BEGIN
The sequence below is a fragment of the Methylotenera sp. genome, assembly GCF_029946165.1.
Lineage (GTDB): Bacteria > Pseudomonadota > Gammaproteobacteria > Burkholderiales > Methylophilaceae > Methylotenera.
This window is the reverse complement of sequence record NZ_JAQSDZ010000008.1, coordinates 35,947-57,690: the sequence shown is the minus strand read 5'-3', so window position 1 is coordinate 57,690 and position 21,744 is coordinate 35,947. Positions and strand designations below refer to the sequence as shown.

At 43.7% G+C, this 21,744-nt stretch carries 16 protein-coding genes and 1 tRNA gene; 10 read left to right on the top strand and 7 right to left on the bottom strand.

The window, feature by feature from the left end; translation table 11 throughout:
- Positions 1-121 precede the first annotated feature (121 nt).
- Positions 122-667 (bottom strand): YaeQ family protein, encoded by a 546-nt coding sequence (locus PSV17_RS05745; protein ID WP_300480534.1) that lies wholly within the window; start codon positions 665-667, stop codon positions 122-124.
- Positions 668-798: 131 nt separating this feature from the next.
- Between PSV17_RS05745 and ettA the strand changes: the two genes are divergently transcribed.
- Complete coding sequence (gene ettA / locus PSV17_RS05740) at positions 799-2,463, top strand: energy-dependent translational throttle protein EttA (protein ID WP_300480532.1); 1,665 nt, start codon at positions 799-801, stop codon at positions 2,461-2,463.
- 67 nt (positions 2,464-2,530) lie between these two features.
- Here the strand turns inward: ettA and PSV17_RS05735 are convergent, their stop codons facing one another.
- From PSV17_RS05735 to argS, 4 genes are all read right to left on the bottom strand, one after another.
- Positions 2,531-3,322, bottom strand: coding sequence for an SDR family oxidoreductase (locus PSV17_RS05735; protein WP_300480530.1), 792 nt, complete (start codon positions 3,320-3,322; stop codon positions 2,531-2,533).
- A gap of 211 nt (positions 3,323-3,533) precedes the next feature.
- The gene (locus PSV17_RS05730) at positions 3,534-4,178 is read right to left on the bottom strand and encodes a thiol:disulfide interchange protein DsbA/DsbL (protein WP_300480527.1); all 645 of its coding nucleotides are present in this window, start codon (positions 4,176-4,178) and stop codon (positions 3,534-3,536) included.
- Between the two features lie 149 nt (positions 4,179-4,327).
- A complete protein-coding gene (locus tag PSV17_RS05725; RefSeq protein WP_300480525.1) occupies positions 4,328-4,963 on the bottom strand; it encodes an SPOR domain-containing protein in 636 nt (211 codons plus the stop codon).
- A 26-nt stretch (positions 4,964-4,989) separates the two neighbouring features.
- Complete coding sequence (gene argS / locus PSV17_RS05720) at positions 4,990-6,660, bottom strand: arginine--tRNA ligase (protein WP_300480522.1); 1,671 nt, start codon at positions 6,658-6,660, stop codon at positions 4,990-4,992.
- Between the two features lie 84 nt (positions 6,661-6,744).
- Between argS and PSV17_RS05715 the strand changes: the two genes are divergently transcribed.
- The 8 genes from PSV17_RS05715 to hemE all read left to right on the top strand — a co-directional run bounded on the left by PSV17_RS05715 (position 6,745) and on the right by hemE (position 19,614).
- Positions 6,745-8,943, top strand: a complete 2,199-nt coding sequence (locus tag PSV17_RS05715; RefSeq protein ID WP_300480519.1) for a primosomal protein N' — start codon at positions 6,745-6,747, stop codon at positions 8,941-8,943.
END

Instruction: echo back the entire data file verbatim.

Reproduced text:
The sequence below is a fragment of the Methylotenera sp. genome, assembly GCF_029946165.1.
Lineage (GTDB): Bacteria > Pseudomonadota > Gammaproteobacteria > Burkholderiales > Methylophilaceae > Methylotenera.
This window is the reverse complement of sequence record NZ_JAQSDZ010000008.1, coordinates 35,947-57,690: the sequence shown is the minus strand read 5'-3', so window position 1 is coordinate 57,690 and position 21,744 is coordinate 35,947. Positions and strand designations below refer to the sequence as shown.

At 43.7% G+C, this 21,744-nt stretch carries 16 protein-coding genes and 1 tRNA gene; 10 read left to right on the top strand and 7 right to left on the bottom strand.

The window, feature by feature from the left end; translation table 11 throughout:
- Positions 1-121 precede the first annotated feature (121 nt).
- Positions 122-667 (bottom strand): YaeQ family protein, encoded by a 546-nt coding sequence (locus PSV17_RS05745; protein ID WP_300480534.1) that lies wholly within the window; start codon positions 665-667, stop codon positions 122-124.
- Positions 668-798: 131 nt separating this feature from the next.
- Between PSV17_RS05745 and ettA the strand changes: the two genes are divergently transcribed.
- Complete coding sequence (gene ettA / locus PSV17_RS05740) at positions 799-2,463, top strand: energy-dependent translational throttle protein EttA (protein ID WP_300480532.1); 1,665 nt, start codon at positions 799-801, stop codon at positions 2,461-2,463.
- 67 nt (positions 2,464-2,530) lie between these two features.
- Here the strand turns inward: ettA and PSV17_RS05735 are convergent, their stop codons facing one another.
- From PSV17_RS05735 to argS, 4 genes are all read right to left on the bottom strand, one after another.
- Positions 2,531-3,322, bottom strand: coding sequence for an SDR family oxidoreductase (locus PSV17_RS05735; protein WP_300480530.1), 792 nt, complete (start codon positions 3,320-3,322; stop codon positions 2,531-2,533).
- A gap of 211 nt (positions 3,323-3,533) precedes the next feature.
- The gene (locus PSV17_RS05730) at positions 3,534-4,178 is read right to left on the bottom strand and encodes a thiol:disulfide interchange protein DsbA/DsbL (protein WP_300480527.1); all 645 of its coding nucleotides are present in this window, start codon (positions 4,176-4,178) and stop codon (positions 3,534-3,536) included.
- Between the two features lie 149 nt (positions 4,179-4,327).
- A complete protein-coding gene (locus tag PSV17_RS05725; RefSeq protein WP_300480525.1) occupies positions 4,328-4,963 on the bottom strand; it encodes an SPOR domain-containing protein in 636 nt (211 codons plus the stop codon).
- A 26-nt stretch (positions 4,964-4,989) separates the two neighbouring features.
- Complete coding sequence (gene argS / locus PSV17_RS05720) at positions 4,990-6,660, bottom strand: arginine--tRNA ligase (protein WP_300480522.1); 1,671 nt, start codon at positions 6,658-6,660, stop codon at positions 4,990-4,992.
- Between the two features lie 84 nt (positions 6,661-6,744).
- Between argS and PSV17_RS05715 the strand changes: the two genes are divergently transcribed.
- The 8 genes from PSV17_RS05715 to hemE all read left to right on the top strand — a co-directional run bounded on the left by PSV17_RS05715 (position 6,745) and on the right by hemE (position 19,614).
- Positions 6,745-8,943, top strand: a complete 2,199-nt coding sequence (locus tag PSV17_RS05715; RefSeq protein ID WP_300480519.1) for a primosomal protein N' — start codon at positions 6,745-6,747, stop codon at positions 8,941-8,943.